All About Steve
Mary Horowitz (Sandra Bullock, "The Proposal") is a crossword puzzle creator who's not exactly normal. When her mom (Beth Grant, "Little Miss Sunshine," "No Country for Old Men") sets her up on a blind date with a CNN cameraman, Mary thinks she's found the one while he just thinks she's crazy. Unfortunately for him, news reporter Hartman (Thomas Haden Church, "Sideways," "Smart People") enjoys playing games and encourages Mary to be "All About Steve."
Laura's Review: D+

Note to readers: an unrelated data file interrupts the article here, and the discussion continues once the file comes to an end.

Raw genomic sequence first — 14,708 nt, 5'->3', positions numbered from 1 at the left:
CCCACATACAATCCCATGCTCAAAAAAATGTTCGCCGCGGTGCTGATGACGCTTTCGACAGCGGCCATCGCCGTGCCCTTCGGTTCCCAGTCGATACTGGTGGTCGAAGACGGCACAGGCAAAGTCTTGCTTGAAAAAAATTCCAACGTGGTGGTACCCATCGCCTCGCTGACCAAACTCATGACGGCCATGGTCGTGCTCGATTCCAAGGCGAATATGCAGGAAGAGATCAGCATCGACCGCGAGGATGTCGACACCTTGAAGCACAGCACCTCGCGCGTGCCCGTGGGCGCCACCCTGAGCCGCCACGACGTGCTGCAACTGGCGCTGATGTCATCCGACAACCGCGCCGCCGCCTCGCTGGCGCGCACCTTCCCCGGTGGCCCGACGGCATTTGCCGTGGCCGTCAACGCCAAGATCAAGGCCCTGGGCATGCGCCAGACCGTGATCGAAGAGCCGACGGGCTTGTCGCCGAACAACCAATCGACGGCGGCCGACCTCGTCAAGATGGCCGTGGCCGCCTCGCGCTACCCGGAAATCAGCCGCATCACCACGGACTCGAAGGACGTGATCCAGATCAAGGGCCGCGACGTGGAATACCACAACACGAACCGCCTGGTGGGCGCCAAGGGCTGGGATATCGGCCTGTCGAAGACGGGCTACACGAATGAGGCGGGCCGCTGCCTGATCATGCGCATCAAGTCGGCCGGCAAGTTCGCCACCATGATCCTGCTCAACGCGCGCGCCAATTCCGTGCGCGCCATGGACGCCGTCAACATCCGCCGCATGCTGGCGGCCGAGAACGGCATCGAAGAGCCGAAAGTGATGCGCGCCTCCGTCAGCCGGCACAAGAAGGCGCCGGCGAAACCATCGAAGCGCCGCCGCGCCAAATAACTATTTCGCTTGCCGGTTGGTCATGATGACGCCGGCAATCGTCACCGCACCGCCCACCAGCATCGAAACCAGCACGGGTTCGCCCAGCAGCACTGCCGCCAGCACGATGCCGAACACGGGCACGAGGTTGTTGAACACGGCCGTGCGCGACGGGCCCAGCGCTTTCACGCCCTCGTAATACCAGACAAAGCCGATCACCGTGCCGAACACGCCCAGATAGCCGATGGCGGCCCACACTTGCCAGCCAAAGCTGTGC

In her second outing of the year paired with a hunk du jour a decade her junior, Sandra Bullock is, as always, likable, cute, a good comedienne with a flair for physical goofiness. But as with "The Proposal," what she isn't is a connoisseur of good material. Alarm bells went off on noting that "All About Steve" is the second produced screenplay by "License to Wed" writer Kim Barker and, if anything, this makes "The Proposal" look a whole lot better in retrospect. "All About Steve" begins by establishing that nothing pleases Mary more than seeing people engaged in a crossword. The word nerd, who wears brightly colored short clothing and knee-high red patent leather boots, arrives at the Sacramento newspaper and tries to sell an editor on a daily crossword, but as he vets her work he tells her they're just not big enough. Later, at career day, a group of middle schoolers further burst Mary's bubble because no matter how smart she is, her one puzzle a week has her living with her parents. So, when Mary gets an eyeful of her blind date, she imagines a whole new life for herself and attacks the guy before he can even pull away from the house. He makes up an excuse and vamooses (a word Mary informs us is a lot more fun than 'go') with a story about a story he has to cover. Mary's next published puzzle is titled 'All About Steve' with clues like 'the color of Steve's eyes' and 'the odor in Steve's car' which the city of Sacramento declares is unsolvable. Mary gets fired, but takes this as a sign to follow Steve. Now, why was that crossword even published? We were shown an editor perusing her work, so presumably it was read, but movies like "All About Steve" need to throw logic to the wind in order to work. And so Mary follows Steve on a story about a hostage situation at a Wild West tourist attraction, then to a hospital where separated parents fighting over whether to have their daughter's third leg surgically removed, to a storm in Galveston and to a site where a group of deaf children have fallen into an abandoned mine (which Mary also falls into, on camera, making Steve feel like a heal). Encouraged by Hartman, who uses Mary's babbled bits of trivia in his news reports, Mary just keeps tailing these guys without ever wondering why they don't invite her to ride along in their van. In the end, everybody gets what they wanted, whether they realized it or not, and it all just wraps rather abruptly. Obviously Cooper signed up for this before his stock went up with "The Hangover" and he, like the rest of the cast, can walk away unscathed (except, perhaps, for Bullock, who needs a shot of quality and fast). Haden Church is almost amusing in this, which says a lot about the guy's talent. Ken Jeong who seems to be in every other movie that comes out lately, at least isn't abused as he was in "The Goods." DJ Qualls ("The New Guy," "Hustle & Flow") is cast as a potential romantic rival to Steve, but the filmmakers leave that angle dangling. "All About Steve" is really just a series of episodes strung together, with loud, obvious pop songs braying on the soundtrack. It also features the singular most awful line of dialogue in a movie this year - when Mary responds to an imaginary question as to why she always wears those red boots it is because 'they make my toes feel like ten happy friends on a camping trip.' Say what?